NASHVILLE, Tenn. — A bill that would allow sports betting in Tennessee was fundamentally altered by the bill's sponsor by only allowing customers to place bets online.
It was supposed to bring sportsbook style shops and kiosks to Tennessee, but state representative Rick Staples introduced an amendment that changed much of the bill language.
Instead of physical locations, betting would happen online. Betting would be managed by the Tennessee Education Lottery Corporation.
Rep. Staples said he believes the state will raise $21.6 million in the first year of operation, doubling that number in the second year. Local governments would receive 15 percent of the taxable income while the Lottery for education account would receive 85 percent.
Some lawmakers are skeptical of the bill. State rep. Rush Bricken questioned why the bill didn't have some of the tax money going towards gambling addiction in Tennessee.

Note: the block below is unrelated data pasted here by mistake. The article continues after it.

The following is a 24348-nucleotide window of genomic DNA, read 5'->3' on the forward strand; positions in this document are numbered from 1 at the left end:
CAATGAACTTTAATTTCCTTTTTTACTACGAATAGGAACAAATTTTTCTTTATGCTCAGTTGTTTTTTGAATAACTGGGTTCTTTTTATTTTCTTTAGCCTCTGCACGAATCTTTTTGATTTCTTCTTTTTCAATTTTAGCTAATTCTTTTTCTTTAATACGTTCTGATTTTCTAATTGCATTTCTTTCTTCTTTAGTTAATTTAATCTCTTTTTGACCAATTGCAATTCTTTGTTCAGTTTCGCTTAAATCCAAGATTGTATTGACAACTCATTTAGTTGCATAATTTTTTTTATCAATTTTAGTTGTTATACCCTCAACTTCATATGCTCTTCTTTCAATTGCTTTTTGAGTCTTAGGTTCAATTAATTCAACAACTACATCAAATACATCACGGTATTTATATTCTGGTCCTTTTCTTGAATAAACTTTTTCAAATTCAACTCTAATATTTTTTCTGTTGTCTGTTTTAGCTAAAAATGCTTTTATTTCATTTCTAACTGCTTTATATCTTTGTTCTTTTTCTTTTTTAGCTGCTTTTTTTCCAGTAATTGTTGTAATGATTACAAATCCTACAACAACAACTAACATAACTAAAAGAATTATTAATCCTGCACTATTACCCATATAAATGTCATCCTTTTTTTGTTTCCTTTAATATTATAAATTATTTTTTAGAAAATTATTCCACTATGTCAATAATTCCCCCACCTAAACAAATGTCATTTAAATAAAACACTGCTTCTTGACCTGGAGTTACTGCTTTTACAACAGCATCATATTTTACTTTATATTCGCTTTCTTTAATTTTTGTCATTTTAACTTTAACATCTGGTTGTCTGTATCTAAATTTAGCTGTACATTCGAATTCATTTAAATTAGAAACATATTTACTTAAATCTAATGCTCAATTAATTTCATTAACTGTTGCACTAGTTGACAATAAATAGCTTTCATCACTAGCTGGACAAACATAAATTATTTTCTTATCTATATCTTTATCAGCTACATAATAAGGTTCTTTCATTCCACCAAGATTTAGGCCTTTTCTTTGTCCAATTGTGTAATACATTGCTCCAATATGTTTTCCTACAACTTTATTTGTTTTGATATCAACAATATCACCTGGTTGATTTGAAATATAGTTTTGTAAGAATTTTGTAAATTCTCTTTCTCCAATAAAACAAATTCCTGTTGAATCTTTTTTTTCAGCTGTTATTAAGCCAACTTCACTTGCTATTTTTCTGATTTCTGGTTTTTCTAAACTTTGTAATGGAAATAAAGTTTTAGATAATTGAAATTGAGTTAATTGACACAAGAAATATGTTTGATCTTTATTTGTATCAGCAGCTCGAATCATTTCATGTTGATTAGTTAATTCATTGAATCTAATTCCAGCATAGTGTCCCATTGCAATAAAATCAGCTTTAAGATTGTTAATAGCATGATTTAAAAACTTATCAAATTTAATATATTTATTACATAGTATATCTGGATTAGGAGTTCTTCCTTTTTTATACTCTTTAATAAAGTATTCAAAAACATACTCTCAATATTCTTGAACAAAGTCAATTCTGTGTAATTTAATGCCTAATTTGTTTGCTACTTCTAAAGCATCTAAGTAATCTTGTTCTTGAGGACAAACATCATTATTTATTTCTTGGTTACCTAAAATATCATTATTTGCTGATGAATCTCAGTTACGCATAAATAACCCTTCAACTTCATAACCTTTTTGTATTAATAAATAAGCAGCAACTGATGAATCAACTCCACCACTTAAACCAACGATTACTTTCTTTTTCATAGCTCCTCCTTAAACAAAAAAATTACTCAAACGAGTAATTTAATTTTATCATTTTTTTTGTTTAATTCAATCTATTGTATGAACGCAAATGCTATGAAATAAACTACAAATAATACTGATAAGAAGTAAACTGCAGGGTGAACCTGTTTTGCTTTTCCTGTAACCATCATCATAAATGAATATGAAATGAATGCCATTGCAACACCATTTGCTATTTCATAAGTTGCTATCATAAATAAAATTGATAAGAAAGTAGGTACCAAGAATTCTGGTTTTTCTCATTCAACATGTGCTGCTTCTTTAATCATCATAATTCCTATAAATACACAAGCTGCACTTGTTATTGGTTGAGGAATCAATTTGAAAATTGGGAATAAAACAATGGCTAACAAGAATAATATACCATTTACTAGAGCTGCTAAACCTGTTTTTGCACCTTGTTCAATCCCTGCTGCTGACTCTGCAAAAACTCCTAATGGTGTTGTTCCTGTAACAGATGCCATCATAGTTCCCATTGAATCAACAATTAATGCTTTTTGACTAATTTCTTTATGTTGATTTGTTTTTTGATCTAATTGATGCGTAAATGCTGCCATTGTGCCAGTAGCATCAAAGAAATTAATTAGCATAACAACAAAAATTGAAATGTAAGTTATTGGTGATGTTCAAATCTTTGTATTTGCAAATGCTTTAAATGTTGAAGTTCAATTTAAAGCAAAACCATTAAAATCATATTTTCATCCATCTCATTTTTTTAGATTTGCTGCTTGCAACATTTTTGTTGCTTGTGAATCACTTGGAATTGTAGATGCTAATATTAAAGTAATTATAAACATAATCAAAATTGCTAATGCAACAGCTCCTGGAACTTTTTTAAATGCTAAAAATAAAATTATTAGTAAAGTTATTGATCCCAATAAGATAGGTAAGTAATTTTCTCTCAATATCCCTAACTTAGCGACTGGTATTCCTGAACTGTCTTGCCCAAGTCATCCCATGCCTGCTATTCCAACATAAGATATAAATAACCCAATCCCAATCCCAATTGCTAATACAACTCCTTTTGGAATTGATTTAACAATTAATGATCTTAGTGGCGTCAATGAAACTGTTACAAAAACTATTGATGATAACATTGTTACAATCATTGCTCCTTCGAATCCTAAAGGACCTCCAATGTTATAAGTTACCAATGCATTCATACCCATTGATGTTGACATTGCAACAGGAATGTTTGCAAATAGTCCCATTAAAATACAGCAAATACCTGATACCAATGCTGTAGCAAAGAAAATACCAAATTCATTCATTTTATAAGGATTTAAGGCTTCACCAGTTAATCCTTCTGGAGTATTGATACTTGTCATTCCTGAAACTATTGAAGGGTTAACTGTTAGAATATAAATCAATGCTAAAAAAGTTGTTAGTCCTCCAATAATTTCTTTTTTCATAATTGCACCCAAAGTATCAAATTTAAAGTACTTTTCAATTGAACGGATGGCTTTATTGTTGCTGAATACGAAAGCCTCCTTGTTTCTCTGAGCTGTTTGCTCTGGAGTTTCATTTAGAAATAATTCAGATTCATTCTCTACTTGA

The program allows for 10 companies to take up the business in Tennessee.
At a committee meeting Tuesday, a representative for FanDuel, an online fantasy sports betting website, said the company would be interested in being one of the 10.
Vice President of Tournament Administration for the PGA Andy Levinson said he was in support of the bill as well. He hoped Tennessee would take a modern approach to their betting services.
"In international markets that are a bit more sophisticated, they're doing what's called inplay betting, which is bets that are placed once a competition is started," said Levinson. "You will be able to eventually bet by hole-by-hole or shot by shot or where a shot might land on the green."